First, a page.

Guiding Eyes for the Blind teams up with IBM
March 30, 2016
Guiding Eyes for the Blind is a nonprofit that breeds, trains, and places guide dogs with individuals with vision loss and children with autism. The organization has an immense amount of paperwork, including medical records, genetic mapping, and correspondence between trainers and host families. In order to progress and be more efficient, Guiding Eyes for the Blind is working with the IBM Cloud to simplify data organization and analysis processes.
According to the general manager of the IBM Cloud Platform, William Karpovich, “Guiding Eyes is a great example of how IBM Cloud can help organizations innovate new business models and processes that were heretofore unthinkable. Through the IBM Cloud, Guiding Eyes is now able to advance even further its critical work in breeding, raising and training service dogs for those in need.”
Why the IBM Cloud helps
Part of Guiding Eyes for the Blind’s success lies in its ability to analyze traits including health, behavior, and more. Through trait analysis and specialized breeding, the organization can help match more dogs with individuals in need.
Founded in 1954, Guiding Eyes has graduated over 7,300 service dogs. The new partnership with IBM is forecasted to help improve graduation rate by 36 percent. This is a staggering number because it costs about $50,000 to train each guide dog. “By migrating more than half a million health records and more than 65,000 temperament records on thousands of dogs to the IBM Cloud, the organization will be afforded greater reliability, simplicity, and scalability,” explains PRNewswire.
Moving to the cloud also opens up more possibilities. It provides colleagues, researchers and other interested parties with access to analyze Guiding Eyes for the Blind’s genetic and behavioral data.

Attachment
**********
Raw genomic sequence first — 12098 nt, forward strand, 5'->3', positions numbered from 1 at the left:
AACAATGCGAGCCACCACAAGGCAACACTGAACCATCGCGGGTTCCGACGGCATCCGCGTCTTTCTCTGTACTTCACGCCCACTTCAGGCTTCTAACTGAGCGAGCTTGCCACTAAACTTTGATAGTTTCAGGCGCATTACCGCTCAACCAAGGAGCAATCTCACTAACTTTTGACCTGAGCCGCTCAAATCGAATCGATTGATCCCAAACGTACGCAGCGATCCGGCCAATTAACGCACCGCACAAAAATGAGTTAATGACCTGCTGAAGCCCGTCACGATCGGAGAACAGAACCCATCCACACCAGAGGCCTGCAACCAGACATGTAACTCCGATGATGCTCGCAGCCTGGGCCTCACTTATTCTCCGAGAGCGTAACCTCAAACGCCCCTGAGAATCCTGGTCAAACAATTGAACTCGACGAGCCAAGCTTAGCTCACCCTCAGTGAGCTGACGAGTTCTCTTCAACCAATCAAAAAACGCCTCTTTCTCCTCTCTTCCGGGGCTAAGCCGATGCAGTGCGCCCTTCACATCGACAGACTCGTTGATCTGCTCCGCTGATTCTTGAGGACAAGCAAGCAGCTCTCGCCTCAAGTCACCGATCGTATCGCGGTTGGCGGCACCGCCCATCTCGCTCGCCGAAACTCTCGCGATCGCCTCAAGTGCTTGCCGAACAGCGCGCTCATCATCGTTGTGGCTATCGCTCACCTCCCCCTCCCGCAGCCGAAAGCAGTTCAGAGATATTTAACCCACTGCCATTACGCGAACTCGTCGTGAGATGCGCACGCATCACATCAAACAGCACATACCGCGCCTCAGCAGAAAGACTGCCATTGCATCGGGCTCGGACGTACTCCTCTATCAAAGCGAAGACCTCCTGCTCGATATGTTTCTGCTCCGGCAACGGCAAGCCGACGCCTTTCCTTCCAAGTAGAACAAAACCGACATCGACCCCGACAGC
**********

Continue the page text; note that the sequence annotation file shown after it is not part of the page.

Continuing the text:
For example, Dr. Chris Tseng, a computer science professor at San Jose State University, and his students are working on a project to evaluate data for Guiding Eyes using IBM Watson Personality and Natural Language Processing. By the end of the semester, “they hope to establish a process for identifying data patterns and correlating traits, environmental conditions, and personalities—of dogs and trainers.”
When most people think of companies with significant amounts of data, large corporations or tech companies come to mind. However, having a way to organize and store records is also beneficial for the nonprofit sector. As the CEO of Guiding Eyes for the Blind, Thomas Panek states, “People don’t typically think about an organization like ours as a Big Data company, but we cannot succeed or grow without it.”
Watch this video to see Jackson progress from a small puppy to a trained guide dog and loving companion. About 50 percent of dogs don’t make it through the program, but they are placed with autistic children or used for sniffing out drugs, guns and explosives.